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Advanced Wire Tutorial
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Now remember, this is by no means one of the first wire tuts, this is just one of the best (lol). This tutorial is going to be split up into 2 sections (maybe 3 if I find some more cool stuff). Part 1 will explain how to make the wire and part 2 will show how you can use them to create cool designs and such.
Well, as I promised, here it is:

Advanced Wires, Part 1

First off, open a new document in photoshop and for the purposes of this tutorial set it up as follows (500 px by 500 px, transparent background)



Now, you should have a blank document (duh!). Click on your paintbucket tool, or simply click "g". Once selected, set your foreground color to #5f5f5f by clicking on the foreground color image on your tool list. Fill your blank layer with this color. Name this layer "background" and create a new layer and name it "wire", "red wire","green wire" etc, depending on what colors you are planning on having. During the tutorial I shall call it wire 1.

Ok, make sure you are on layer wire 1 and select your pen tool, or simply click "p". Look at the top under file,edit,image and the others and make sure you have the pen tool with these preferences:



Now click in the upper left area of your layer wire 1 and it should start a new work path. Click again in the lower right area of your layer wire 1 and it should create a diaganol line, similar to this:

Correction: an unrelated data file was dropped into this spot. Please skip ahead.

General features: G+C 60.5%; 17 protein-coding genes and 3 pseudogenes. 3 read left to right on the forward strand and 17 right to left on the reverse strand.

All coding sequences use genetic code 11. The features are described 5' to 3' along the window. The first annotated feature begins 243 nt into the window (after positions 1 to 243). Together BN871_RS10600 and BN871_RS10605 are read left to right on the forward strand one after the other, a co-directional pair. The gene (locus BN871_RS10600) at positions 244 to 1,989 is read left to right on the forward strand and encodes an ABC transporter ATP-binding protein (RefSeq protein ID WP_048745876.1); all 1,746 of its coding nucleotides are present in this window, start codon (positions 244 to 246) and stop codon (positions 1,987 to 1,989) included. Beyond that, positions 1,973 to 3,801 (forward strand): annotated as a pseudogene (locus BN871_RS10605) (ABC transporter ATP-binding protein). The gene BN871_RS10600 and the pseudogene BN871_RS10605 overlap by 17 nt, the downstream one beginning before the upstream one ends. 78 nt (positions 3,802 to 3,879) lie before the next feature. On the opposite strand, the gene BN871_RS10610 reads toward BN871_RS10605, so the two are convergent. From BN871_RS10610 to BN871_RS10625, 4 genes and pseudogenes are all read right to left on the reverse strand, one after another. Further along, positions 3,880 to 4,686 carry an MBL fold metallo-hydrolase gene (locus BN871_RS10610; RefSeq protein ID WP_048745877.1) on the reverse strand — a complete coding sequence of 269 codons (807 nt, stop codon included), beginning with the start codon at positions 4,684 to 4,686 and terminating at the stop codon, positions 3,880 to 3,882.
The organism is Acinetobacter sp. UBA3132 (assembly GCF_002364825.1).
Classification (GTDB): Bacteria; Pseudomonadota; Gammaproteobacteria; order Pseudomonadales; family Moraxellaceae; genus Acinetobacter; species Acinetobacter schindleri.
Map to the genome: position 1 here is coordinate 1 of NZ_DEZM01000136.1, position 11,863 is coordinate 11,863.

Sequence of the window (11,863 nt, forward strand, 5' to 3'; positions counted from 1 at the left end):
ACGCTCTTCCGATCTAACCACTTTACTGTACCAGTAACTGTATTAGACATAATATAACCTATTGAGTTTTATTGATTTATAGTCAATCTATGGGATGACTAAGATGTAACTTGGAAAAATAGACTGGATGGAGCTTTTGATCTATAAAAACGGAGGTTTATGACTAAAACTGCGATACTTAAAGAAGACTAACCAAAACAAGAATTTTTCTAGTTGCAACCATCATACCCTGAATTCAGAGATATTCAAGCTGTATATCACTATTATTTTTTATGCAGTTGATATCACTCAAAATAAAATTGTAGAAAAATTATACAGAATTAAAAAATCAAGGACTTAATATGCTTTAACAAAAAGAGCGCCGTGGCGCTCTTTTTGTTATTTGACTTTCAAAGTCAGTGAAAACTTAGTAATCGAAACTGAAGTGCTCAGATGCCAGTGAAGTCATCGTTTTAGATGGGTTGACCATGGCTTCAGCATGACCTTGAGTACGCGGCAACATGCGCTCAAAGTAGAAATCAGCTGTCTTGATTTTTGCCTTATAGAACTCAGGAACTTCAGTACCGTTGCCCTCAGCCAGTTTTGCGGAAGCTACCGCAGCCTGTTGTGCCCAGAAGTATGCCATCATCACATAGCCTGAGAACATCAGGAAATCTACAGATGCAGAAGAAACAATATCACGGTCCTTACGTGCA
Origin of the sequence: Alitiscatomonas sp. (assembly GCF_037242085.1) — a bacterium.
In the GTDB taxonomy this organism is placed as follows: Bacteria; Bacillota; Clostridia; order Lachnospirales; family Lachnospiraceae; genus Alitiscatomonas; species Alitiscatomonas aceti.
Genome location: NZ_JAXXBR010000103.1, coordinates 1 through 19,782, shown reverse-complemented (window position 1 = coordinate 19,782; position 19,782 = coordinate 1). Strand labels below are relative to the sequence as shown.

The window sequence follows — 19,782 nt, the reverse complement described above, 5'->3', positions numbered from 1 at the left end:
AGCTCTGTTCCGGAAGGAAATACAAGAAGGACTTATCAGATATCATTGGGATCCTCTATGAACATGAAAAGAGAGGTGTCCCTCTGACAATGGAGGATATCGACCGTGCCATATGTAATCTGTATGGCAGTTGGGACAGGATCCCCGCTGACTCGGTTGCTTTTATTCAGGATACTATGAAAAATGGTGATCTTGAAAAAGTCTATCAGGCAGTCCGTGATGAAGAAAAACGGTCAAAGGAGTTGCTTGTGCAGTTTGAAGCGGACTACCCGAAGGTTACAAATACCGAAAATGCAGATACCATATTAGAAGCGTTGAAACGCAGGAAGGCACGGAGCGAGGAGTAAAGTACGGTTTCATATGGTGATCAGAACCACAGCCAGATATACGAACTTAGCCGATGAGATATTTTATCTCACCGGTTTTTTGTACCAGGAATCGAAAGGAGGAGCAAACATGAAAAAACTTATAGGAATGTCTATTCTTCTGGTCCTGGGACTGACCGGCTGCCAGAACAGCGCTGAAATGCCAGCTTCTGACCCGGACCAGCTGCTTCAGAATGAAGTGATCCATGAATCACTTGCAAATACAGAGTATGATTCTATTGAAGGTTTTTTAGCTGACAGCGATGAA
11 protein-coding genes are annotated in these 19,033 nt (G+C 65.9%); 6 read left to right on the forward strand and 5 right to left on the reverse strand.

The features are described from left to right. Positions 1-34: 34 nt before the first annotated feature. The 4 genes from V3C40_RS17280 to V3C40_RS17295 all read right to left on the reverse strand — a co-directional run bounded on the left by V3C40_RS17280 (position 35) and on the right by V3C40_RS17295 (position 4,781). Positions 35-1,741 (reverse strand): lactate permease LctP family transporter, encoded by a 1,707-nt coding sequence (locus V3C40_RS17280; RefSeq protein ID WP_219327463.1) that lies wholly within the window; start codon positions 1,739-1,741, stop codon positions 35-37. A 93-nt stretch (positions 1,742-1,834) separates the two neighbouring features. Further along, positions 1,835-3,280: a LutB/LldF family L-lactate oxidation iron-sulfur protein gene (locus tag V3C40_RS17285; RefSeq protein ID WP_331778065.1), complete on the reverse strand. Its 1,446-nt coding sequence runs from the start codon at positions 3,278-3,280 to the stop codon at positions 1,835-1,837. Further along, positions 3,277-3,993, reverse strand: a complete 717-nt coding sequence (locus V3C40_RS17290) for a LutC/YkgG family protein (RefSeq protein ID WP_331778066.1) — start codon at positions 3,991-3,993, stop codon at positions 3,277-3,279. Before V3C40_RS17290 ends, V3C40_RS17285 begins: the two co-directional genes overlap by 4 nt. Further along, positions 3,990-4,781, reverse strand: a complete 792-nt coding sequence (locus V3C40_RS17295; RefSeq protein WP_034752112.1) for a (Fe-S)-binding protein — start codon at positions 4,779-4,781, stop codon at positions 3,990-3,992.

Now, go to your channels pallette and create a new channel, name it Wire.



Change your foreground color to white! Select your brush tool by clicking on it or hitting "b". You should be in basic brushes pack, if not, open up that pack and scroll down untill you get to this:



Select your pen tool and left click (and hold) in the middle of your diagonal line you created with your pen tool and move your cursor around, adjusting how your wire will look. Once you have a desirable curve, right click on the line and click stroke line, make sure it says brush, and click ok. To make it a bit smoother, but not to blurry, go to blur > gaussion blur and set it to about 2 or 3.

Your wire should now look a lot like Christm.. er.. I mean like this:



Ok, hold control and left click on Channel "wire" you should now have selected your wire, now, go back to your layers and click on layer wire 1. You should still have a selection of where your wire was. Before you do anything, go to select > feather > feather it about 1-4 px, mess around with it depending on the size of your wire. Now, fill this with a light grey, or a greyish blue, green, or red. Now, for the real fun. Go to filters > render >> lighting effects. Set it to the following preferences, or mess around to see what you come up with. For the Light Type, mess around and try several things, sometimes Spotlight can look cooler than omni.



Now, you have a basic wire. But wait, theres more! Finally, for that professional etched realistic wire look. Go to your brush, and change your brush pack to "assorted brushes" here you have an option on what style you would like, I suggest picking one of the following brushes: